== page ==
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Beginning Genealogy Lesson #5
Calendars & Dates

DearREADERS,
As you move back in time, you'll run across the fact that our ancestors changed calendaring methods. This was to handle the problem with the original Julian calendar, instituted by Julius Caesar in 46 BC.

"In the year numbered 1582 AD, Pope Gregory XIII issued an edict to reform the calendar in order to correct and reduce the accumulating errors. With the newer Gregorian calendar system, leap year was added, and the new year began in the month of January instead of March. \par \par The current year, 1996, is referred to as a "leap year" because we have inserted a "leap day" to make the length 366 days rather than the usual 365 days. The official name of the "leap day" is an intercalary day (with the accent on the second syllable)."  See: "The Gregorian Calendar and Leap Years" located at: http://www.as.wvu.edu/~jel/skywatch/skw9602a.htm 

Naturally because we're living in an imperfect world, different countries adopted the newer calendar at different times! For instance, the Gregorian calendar began on October 5, 1582, but was not adopted by Great Britain and the American colonies until September 14, 1752.

Here are excerpts of an excellent article from the editors of the Genealogy Forum Resource Area (America Online Keyword: roots) The tables go a long way to understanding the names of days of the week and month, when deciphering old foreign language based documents.

DATES, DAYS AND MONTHS

"It's difficult to understand other languages. Even the most rudimentary things like days and dates turn into a morass if you don't understand the language. It's even worse if calendars changed! We hope to offer a little help here. The following days of the weeks and months of the year may help you translate tombstones or documentary material:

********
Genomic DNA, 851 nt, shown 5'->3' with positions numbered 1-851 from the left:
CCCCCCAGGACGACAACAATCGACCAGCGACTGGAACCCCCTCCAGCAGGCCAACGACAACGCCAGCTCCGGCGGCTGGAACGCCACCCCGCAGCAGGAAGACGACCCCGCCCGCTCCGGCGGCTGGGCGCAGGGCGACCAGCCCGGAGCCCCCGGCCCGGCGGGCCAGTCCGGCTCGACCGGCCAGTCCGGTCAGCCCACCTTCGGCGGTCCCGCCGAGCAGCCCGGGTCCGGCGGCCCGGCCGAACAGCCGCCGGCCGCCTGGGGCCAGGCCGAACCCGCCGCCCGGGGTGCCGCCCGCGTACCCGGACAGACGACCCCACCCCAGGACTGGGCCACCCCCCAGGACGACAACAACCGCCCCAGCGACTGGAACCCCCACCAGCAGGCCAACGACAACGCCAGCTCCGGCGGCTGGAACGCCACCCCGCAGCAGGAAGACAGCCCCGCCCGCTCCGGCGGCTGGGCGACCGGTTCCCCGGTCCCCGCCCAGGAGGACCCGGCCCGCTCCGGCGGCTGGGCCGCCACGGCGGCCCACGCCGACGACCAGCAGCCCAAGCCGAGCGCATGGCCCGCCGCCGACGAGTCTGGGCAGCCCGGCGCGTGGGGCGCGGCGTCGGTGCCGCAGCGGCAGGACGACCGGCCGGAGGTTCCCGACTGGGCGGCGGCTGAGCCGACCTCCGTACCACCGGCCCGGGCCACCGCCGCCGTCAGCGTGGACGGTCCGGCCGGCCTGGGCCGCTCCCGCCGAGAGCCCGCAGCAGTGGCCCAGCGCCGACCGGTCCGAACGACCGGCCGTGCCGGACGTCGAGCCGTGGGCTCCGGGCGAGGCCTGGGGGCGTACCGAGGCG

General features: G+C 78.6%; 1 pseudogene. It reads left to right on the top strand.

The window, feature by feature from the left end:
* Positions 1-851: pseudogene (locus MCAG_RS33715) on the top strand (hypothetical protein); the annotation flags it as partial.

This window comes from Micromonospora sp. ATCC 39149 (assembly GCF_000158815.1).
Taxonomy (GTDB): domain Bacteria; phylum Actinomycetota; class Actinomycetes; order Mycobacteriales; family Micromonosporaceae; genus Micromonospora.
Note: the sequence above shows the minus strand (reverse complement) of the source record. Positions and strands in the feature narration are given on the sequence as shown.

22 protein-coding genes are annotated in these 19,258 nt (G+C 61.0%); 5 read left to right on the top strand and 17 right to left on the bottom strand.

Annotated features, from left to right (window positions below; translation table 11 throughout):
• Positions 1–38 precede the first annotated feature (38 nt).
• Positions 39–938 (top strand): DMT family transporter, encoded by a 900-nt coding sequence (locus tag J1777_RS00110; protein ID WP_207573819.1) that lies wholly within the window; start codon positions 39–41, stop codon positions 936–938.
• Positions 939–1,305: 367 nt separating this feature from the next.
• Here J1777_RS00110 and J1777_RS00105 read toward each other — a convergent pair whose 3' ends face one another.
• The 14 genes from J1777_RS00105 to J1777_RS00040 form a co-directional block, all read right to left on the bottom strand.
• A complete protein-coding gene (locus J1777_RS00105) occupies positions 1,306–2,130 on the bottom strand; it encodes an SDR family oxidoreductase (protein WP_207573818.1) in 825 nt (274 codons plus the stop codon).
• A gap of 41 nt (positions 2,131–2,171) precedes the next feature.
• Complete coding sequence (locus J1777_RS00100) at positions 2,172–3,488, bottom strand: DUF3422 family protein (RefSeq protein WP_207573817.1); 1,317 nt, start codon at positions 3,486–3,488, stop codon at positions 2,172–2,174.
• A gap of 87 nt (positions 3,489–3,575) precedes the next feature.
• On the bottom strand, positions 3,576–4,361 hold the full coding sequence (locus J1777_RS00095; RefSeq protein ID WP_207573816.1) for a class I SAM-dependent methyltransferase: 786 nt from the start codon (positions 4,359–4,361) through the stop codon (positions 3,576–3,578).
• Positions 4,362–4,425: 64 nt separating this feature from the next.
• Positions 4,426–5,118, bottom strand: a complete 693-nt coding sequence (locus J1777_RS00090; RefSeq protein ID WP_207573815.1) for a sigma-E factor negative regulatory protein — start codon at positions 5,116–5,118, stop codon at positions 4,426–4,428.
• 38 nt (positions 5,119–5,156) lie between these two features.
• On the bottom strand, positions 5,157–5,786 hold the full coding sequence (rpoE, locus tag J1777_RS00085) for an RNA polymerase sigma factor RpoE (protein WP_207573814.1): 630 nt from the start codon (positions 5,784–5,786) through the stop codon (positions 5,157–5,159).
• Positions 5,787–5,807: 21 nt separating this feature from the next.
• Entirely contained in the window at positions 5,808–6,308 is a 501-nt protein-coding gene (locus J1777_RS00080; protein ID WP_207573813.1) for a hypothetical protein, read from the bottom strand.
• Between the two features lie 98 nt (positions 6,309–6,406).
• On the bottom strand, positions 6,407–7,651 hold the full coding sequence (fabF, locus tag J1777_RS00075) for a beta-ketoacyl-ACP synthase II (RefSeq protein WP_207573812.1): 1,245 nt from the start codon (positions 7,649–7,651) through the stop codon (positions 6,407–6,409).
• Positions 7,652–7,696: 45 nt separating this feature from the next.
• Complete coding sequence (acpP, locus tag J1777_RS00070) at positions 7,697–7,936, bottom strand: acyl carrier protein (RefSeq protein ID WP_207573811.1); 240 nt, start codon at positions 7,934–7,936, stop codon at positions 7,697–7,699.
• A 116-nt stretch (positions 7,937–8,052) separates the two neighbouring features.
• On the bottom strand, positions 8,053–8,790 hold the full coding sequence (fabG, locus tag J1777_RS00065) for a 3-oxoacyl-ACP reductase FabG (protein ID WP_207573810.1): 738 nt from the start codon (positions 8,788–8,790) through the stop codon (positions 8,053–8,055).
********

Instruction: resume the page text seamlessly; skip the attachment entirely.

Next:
The Days of the Week

ENGLISH GERMAN CZECH NORWEGIAN WELSH FRENCH SPANISH
Sunday sonntag nedele sondag Dydd Sul or
No Sull
dimanche domingo
Monday montag pondeli mondag llun lundi lunes
Tuesday deinstag utery tirsday mawrth/fawrth mardi martes
Wednesday mittwoch streda onsdag mercher/fercher mercredi miercoles
Thursday donnerstag stvertek torsday lau jeudi jueves
Friday freitag patek fredag gwener/wener vendrei viernes
Saturday samstag sobota lordag sadwrn samedi sabado

Welsh does not use Sun-day as in English. Sunday would be Dydd Sul. Sunday night (Sun-night) would be Nos Sul. One also has to watch for mutations in night references to Tues-night, Wednes-night, and Fri-night which become Nos Fawrth (instead of Mawrth), Nos Fercher (instead of Mercher), and Nos Wener ( instead of Gwener).

The Months of the Year

ENGLISH GERMAN CZECH NORWEGIAN WELSH FRENCH SPANISH
January januar leden januar Ionawr janvier enero
February februar unor februar Chefror devrier febrero
March maerz mars mars Mawrth mars marzo
April april duben april Ebrill avril abril
May mai keten mai Mai mai mayo
June juni cerven juni Mehefin juin junio
July juli cervenec juli Gorffennaf julliet julio
August august serpen august Awst aout agosto
September september zari september Medi septembre septiembre
October oktober rijen oktober Hydref octobre octubre
November november listopod novembre Tachwedd novembre noviembre
December dezember prosinec desember Rhagfyr decembre diciembre

NOTE: Notice the obvious influence of Latin, the "language of the church," on the days of the week and month, as in March, for the god of war, Mars.

Thoughts About Calendars

In the ecclesiastical calendar, December was the tenth month, hence the names: